The library gets it right this time…
Just today, NYPL unveiled the building designs for the Central Library Plan renovation. For that and more background, see the story on LJ‘s Infodocket.
To mollify a chorus of protests from some of the intellectual elite of the city and the nation, Tony Marx, president of the New York Public Library (NYPL), got Abby and Howard Milstein to put up the money to make space at 42nd Street to store 3.3 million volumes of 4.5 million planned for remote storage. It was an expensive but responsive move, but it wasn’t enough to satisfy Ada Louise Huxtable, the grand dame of architectural critics who writes for Rupert Murdoch’s Wall Street Journal (WSJ).
In a snarky December 3 WSJ opinion piece entitled “Undertaking Its Destruction,” Huxtable attacked NYPL leadership for the Central Library Plan (CLP) to remove seven stories of stacks built in 1911 under the main reading room. The stacks contain some of the volumes NYPL plans to send to what Huxtable calls “Siberia” but is really a modern, climate-controlled storage center across the Hudson River in New Jersey (where some hundreds of thousands of daily and unremarkable commuter journeys begin and end as well). NYPL shares that modern facility with the libraries of New York University (NYU), Princeton University, and Columbia University. The old stacks at 42nd Street are closed to the public as they have always been. They take up 38 percent of the space at 42nd Street. Unfortunately, they are housed under the main reading room of the Schwartzman Building, and they support the building. Under the new plan, the space would be used in part to hold the collections of a circulating library open to the public.
A thousand or more members of the intelligentsia opposed the remote storage plan, most because they agree with Huxtable’s assessment that the books to be stored remotely are “the more specialized material many of us depend on.” Yet to the NYPL leaders, it seems to be bad space management to use 38 percent of its central location at the heart of the city to store old books, most of which are very rarely used by anyone, and all of which can be delivered to users in 24 hours. The great research libraries at Harvard, Yale, Columbia, NYU, and Princeton, as well as the great universities of the west, and many others learned this lesson long ago.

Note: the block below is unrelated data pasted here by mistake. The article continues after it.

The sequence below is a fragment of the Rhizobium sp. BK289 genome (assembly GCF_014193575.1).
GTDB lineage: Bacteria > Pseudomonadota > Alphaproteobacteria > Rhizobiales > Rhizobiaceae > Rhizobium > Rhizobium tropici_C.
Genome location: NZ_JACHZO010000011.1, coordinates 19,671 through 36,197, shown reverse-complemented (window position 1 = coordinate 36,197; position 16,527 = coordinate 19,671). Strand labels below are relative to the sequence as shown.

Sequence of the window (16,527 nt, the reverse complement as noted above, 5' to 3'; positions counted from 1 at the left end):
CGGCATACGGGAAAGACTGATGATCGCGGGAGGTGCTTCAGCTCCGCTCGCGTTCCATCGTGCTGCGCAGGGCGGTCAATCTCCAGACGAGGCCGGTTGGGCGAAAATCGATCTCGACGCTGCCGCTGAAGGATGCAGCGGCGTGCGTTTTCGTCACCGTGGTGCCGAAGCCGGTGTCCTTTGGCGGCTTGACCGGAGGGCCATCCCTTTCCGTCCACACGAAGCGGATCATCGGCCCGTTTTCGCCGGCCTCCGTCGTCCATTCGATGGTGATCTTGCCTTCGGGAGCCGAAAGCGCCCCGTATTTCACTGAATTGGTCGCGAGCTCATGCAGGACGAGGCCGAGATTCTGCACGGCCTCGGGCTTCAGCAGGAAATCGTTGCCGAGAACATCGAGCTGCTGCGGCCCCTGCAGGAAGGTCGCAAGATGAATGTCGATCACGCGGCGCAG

When remote storage was first tried, faculty and some students complained bitterly that they could no longer browse through the collections when doing their “research.” After a few months, during which the libraries delivered the book in 24 hours to faculty at their office desks, the uproar died out. Ultimately, the librarians began to get requests to move collections in some disciplines to the remote storage facility so faculty could have the convenience of that customized delivery.
I don’t really object to Huxtable’s calling the NYPL plan an example of how “democracy and populism have become hopelessly confused.” Indeed, those two terms are so close in meaning that we all confuse them.
Certainly, it is frequently valid to criticize NYPL. A favorite topic of New York’s testy media, NYPL has been a frequent target of my own writing. But right now, even as the old library continues to suffer constant budget cuts and threats, it struggles to serve all the people of the city more efficiently.
NYPL’s nearly impossible challenge has been undertaken with a clear understanding that the library exists to serve all the people. That understanding includes the view that the magnificent building at Fifth Avenue and 42nd Street exists for all the people, too, and that so much of it that has been closed to the public for decades must be opened for their pleasure and use. There is no reason to reserve so much space in that edifice for a tiny elite or to preserve what Huxtable calls “an engineering landmark,” one that no one can ever visit or view.
John N. Berry III
(This article is a preview of the Blatant Berry column
featured in the January 2013 issue of LJ)